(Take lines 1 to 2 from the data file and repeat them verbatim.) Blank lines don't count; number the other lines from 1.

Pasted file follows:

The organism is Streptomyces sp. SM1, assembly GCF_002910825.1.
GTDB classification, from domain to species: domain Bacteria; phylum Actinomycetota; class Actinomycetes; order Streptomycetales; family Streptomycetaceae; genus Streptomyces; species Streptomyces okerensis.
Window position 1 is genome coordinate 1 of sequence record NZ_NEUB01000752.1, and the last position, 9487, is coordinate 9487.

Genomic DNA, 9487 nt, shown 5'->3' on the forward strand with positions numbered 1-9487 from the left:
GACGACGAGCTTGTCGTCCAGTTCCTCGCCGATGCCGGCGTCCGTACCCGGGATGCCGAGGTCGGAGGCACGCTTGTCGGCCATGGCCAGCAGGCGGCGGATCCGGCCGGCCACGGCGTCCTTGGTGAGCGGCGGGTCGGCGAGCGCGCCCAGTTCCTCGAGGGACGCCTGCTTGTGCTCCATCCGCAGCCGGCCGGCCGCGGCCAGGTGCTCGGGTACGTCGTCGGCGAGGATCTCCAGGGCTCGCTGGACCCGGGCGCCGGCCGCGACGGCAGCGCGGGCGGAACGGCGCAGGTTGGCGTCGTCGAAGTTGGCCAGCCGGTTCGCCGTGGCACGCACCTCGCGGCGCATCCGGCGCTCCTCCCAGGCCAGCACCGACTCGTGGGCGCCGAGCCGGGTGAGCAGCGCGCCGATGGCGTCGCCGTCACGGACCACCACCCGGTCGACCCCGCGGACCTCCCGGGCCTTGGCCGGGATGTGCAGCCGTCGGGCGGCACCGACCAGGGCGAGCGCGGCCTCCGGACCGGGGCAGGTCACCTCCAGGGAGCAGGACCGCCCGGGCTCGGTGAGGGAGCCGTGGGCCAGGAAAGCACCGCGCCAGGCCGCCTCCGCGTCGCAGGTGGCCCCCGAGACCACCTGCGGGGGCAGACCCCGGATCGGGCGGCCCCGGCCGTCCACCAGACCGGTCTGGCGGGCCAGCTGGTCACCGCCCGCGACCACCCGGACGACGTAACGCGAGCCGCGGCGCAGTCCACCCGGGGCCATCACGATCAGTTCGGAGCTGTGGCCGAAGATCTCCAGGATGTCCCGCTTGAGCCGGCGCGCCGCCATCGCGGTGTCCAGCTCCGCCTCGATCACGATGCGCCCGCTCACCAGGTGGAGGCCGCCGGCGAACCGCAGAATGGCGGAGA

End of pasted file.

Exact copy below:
The organism is Streptomyces sp. SM1, assembly GCF_002910825.1.
GTDB classification, from domain to species: domain Bacteria; phylum Actinomycetota; class Actinomycetes; order Streptomycetales; family Streptomycetaceae; genus Streptomyces; species Streptomyces okerensis.